Thomas Sowell
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Editor's note: This is Part IV in a series. Part I can be found here. Part II can be found here. Part III can be found here.

Among the many irrational ideas about racial and ethnic groups that have polarized societies over the centuries and around the world, few have been more irrational and counterproductive than the current dogmas of multiculturalism.

Intellectuals who imagine that they are helping racial or ethnic groups that lag behind by redefining their lags out of existence with multicultural rhetoric are in fact leading them into a blind alley.

Multiculturalism is a tempting quick fix for groups that lag by simply pronouncing their cultures to be equal, or "equally valid," in some vague and lofty sense. Cultural features are just different, not better or worse, according to this dogma.

Yet the borrowing of particular features from other cultures -- such as Arabic numerals that replaced Roman numerals, even in Western cultures that derived from Rome -- implies that some features are not simply different but better, including numbers. Some of the most advanced cultures in history have borrowed from other cultures, because no given collection of human beings has created the best answers to all the questions of life.

Nevertheless, since multiculturalists see all cultures as equal or "equally valid," they see no justification for schools to insist that black children learn standard English, for example. Instead, each group is encouraged to cling to its own culture and to take pride in its own past glories, real or imaginary.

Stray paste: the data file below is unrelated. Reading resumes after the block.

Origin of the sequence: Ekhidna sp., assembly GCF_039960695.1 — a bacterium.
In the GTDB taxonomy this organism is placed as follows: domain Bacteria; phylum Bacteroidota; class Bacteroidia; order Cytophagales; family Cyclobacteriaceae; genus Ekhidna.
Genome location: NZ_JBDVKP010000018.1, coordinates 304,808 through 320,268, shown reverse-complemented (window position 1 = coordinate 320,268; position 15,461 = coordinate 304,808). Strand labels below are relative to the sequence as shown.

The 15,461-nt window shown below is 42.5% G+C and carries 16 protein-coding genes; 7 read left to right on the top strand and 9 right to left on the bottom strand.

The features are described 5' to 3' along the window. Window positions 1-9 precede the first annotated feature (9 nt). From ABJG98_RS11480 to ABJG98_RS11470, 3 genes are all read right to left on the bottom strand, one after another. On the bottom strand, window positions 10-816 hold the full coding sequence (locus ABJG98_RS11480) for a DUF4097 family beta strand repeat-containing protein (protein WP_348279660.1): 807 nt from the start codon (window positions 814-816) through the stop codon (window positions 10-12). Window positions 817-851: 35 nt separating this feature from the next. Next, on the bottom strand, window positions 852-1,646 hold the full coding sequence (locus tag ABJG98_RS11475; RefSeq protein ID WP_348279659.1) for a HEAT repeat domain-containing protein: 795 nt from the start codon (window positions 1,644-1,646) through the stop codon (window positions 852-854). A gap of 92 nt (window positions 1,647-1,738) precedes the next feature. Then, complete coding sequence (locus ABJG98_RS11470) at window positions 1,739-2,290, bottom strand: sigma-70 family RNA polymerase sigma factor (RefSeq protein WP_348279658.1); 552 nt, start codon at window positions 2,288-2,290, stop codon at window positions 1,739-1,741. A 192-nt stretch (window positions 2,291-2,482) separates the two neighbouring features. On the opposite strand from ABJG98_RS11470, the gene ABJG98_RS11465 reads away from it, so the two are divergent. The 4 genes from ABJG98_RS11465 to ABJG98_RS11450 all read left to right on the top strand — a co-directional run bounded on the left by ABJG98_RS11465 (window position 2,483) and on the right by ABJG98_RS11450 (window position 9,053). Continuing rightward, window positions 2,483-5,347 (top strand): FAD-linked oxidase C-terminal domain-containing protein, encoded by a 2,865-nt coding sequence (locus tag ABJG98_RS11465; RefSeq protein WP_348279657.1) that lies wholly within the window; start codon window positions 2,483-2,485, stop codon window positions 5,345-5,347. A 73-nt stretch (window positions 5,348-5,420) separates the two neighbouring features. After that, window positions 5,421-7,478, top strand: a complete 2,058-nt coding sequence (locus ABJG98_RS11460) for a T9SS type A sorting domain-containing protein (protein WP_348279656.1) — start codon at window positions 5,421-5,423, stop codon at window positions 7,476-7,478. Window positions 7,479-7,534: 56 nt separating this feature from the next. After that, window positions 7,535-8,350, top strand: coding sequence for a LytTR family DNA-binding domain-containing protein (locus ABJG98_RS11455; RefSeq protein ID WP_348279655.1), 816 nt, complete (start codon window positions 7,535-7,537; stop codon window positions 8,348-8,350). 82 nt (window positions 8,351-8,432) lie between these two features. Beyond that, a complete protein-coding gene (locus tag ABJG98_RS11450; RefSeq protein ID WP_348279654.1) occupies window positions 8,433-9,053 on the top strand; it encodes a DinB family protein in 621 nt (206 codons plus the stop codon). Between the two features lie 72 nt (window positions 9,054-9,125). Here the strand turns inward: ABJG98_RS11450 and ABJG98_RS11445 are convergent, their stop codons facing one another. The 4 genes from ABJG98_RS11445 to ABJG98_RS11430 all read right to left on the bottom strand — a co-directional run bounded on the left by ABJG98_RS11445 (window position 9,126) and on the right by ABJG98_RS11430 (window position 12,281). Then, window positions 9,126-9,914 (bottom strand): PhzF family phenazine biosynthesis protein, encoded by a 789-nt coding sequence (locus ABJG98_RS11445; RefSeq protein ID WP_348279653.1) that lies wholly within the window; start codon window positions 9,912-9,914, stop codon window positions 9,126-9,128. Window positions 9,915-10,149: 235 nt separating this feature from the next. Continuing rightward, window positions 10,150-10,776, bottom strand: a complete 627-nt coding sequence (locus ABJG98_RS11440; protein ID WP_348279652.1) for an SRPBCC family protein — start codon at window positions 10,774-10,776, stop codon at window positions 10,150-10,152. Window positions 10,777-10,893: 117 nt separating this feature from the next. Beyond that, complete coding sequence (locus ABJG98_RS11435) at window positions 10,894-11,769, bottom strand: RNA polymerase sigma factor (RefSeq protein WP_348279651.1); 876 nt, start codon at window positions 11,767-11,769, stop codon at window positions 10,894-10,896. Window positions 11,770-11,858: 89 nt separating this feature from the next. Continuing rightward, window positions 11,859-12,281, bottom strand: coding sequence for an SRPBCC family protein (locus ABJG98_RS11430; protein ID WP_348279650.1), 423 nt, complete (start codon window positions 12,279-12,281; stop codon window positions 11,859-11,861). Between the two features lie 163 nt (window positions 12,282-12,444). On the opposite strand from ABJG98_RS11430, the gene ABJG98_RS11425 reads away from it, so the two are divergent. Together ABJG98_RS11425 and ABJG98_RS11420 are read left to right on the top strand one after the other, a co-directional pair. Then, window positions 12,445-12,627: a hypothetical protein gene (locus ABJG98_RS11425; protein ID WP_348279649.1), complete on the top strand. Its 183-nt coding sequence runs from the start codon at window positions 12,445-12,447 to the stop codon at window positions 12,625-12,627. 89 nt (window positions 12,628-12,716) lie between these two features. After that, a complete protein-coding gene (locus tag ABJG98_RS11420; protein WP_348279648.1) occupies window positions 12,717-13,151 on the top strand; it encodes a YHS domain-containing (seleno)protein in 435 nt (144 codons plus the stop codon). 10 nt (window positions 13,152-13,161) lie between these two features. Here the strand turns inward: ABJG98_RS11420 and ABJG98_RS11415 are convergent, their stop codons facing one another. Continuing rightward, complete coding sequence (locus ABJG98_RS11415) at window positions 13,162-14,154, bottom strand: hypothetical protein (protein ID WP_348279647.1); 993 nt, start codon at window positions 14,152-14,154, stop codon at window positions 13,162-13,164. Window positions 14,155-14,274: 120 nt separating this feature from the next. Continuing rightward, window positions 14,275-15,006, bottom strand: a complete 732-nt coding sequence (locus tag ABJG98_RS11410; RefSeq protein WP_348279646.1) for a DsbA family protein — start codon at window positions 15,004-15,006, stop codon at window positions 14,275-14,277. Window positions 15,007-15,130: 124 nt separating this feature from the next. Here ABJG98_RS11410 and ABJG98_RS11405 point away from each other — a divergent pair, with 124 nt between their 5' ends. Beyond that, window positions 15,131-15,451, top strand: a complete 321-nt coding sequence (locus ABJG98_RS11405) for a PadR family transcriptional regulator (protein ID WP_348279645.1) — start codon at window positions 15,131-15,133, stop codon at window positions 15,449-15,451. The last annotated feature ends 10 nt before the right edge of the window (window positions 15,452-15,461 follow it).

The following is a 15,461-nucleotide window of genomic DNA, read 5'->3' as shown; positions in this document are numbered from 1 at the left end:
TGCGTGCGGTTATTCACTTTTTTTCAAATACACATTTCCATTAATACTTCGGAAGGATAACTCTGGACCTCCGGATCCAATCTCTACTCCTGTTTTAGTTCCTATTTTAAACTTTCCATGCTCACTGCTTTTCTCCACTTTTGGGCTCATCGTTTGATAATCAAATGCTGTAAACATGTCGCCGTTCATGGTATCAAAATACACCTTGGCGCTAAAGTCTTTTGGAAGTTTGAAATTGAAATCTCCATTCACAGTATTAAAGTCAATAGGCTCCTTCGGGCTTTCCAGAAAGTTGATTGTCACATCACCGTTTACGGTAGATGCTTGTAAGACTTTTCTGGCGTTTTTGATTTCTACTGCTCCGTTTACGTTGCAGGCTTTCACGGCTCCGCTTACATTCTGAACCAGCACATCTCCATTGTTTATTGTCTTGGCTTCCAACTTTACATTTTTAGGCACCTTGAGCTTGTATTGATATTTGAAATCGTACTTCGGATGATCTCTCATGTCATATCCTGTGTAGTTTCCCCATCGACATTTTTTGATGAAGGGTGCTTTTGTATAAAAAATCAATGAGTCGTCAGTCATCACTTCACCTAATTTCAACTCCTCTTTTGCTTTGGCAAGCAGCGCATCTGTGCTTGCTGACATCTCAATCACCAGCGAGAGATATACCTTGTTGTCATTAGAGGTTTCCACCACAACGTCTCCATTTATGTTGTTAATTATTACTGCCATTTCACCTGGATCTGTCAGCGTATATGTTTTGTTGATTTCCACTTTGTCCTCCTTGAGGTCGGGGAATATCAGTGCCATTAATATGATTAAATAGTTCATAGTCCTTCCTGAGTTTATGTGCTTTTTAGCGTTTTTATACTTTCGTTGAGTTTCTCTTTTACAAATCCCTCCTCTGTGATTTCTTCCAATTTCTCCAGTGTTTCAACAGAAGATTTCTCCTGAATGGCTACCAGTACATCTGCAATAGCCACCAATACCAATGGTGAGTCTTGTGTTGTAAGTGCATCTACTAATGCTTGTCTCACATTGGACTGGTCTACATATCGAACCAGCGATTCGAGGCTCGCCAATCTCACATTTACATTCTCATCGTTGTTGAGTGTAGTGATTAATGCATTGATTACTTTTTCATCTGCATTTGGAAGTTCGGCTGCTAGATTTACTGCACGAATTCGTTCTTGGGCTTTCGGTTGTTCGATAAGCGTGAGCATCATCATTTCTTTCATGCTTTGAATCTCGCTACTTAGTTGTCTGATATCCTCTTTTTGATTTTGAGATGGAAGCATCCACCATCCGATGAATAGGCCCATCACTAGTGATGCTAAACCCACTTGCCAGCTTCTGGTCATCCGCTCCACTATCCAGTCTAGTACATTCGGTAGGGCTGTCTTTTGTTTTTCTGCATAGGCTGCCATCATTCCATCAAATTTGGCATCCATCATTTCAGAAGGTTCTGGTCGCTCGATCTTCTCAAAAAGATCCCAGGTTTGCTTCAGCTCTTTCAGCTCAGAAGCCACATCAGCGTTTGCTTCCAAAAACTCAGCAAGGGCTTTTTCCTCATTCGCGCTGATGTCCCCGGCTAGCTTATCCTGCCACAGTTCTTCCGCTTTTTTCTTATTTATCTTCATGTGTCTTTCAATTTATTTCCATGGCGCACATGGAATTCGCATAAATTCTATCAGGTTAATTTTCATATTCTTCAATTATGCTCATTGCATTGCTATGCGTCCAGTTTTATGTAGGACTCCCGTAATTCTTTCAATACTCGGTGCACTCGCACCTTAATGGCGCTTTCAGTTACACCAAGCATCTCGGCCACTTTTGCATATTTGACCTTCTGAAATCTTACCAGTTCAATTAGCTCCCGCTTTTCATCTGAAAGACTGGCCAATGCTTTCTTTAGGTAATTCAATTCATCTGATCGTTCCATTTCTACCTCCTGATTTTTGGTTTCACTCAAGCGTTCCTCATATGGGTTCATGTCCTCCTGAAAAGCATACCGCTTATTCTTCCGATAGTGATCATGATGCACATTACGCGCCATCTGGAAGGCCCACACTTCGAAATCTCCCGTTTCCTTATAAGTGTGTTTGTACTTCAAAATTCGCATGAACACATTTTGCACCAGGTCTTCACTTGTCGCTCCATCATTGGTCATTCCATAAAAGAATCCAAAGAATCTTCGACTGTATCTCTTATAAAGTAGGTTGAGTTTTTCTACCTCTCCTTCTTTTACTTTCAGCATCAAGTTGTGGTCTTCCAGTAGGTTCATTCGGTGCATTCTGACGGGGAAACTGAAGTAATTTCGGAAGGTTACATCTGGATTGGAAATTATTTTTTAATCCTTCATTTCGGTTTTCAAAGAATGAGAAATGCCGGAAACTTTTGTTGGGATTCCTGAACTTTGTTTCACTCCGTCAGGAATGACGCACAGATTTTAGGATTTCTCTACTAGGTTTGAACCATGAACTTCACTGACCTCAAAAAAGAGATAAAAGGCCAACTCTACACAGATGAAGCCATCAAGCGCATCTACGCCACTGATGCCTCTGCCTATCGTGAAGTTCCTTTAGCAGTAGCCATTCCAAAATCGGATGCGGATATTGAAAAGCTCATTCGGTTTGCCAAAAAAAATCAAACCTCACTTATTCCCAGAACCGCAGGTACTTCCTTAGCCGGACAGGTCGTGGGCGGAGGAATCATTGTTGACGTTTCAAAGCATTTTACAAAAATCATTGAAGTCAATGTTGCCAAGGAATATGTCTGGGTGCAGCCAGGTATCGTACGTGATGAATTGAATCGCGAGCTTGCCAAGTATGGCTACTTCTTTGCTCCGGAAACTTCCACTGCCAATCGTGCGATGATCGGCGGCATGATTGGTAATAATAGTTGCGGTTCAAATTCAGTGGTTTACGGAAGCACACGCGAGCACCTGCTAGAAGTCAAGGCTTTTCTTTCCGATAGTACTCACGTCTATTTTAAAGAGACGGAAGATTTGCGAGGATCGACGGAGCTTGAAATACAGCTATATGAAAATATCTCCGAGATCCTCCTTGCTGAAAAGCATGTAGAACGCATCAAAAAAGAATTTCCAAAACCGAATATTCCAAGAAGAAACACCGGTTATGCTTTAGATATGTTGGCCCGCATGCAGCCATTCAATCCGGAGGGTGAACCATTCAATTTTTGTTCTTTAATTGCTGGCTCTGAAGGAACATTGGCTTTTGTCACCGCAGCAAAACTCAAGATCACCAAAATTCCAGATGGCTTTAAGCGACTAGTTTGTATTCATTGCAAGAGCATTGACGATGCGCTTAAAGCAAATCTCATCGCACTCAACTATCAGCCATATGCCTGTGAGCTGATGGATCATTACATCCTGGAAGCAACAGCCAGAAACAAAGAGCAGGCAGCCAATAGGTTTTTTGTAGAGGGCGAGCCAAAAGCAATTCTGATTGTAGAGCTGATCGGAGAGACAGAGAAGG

In other words, members of minority groups that lag educationally, economically or otherwise are to continue to behave in the future as they have in the past -- and, if they do not get the same outcomes as others, it is society's fault. That is the bottom line message of multiculturalism.

George Orwell once said that some ideas are so foolish that only an intellectual could believe them. Multiculturalism is one of those ideas. The intelligentsia burst into indignation or outrage at "gaps" or "disparities" in educational, economic or other outcomes -- and denounce any cultural explanation of these group differences as "blaming the victim."

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Thomas Sowell

Thomas Sowell is a senior fellow at the Hoover Institute and author of The Housing Boom and Bust.

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